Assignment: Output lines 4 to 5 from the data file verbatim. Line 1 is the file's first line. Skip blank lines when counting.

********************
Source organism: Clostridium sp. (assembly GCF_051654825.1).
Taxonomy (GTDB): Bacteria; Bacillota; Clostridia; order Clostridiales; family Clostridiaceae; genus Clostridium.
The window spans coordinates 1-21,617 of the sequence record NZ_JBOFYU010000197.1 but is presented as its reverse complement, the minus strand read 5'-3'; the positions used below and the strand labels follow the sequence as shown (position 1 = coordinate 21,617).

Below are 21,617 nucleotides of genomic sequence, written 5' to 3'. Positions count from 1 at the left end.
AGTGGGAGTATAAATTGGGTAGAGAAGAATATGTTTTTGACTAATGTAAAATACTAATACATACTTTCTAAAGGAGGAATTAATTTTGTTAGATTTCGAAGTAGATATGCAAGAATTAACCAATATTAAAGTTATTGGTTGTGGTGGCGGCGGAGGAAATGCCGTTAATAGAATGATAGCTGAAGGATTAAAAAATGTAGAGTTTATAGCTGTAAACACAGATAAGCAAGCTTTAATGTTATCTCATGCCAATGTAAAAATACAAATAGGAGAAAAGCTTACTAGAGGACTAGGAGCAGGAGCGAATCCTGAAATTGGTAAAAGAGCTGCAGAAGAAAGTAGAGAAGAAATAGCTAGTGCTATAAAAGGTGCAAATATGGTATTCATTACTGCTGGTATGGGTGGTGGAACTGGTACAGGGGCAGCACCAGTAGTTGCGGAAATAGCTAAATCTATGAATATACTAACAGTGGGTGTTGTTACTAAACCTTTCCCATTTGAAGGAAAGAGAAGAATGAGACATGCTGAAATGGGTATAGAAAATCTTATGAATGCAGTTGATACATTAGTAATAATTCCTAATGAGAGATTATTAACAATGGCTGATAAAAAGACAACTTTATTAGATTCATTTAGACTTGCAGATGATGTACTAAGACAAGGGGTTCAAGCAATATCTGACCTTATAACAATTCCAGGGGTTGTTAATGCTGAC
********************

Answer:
Below are 21,617 nucleotides of genomic sequence, written 5' to 3'. Positions count from 1 at the left end.
AGTGGGAGTATAAATTGGGTAGAGAAGAATATGTTTTTGACTAATGTAAAATACTAATACATACTTTCTAAAGGAGGAATTAATTTTGTTAGATTTCGAAGTAGATATGCAAGAATTAACCAATATTAAAGTTATTGGTTGTGGTGGCGGCGGAGGAAATGCCGTTAATAGAATGATAGCTGAAGGATTAAAAAATGTAGAGTTTATAGCTGTAAACACAGATAAGCAAGCTTTAATGTTATCTCATGCCAATGTAAAAATACAAATAGGAGAAAAGCTTACTAGAGGACTAGGAGCAGGAGCGAATCCTGAAATTGGTAAAAGAGCTGCAGAAGAAAGTAGAGAAGAAATAGCTAGTGCTATAAAAGGTGCAAATATGGTATTCATTACTGCTGGTATGGGTGGTGGAACTGGTACAGGGGCAGCACCAGTAGTTGCGGAAATAGCTAAATCTATGAATATACTAACAGTGGGTGTTGTTACTAAACCTTTCCCATTTGAAGGAAAGAGAAGAATGAGACATGCTGAAATGGGTATAGAAAATCTTATGAATGCAGTTGATACATTAGTAATAATTCCTAATGAGAGATTATTAACAATGGCTGATAAAAAGACAACTTTATTAGATTCATTTAGACTTGCAGATGATGTACTAAGACAAGGGGTTCAAGCAATATCTGACCTTATAACAATTCCAGGGGTTGTTAATGCTGAC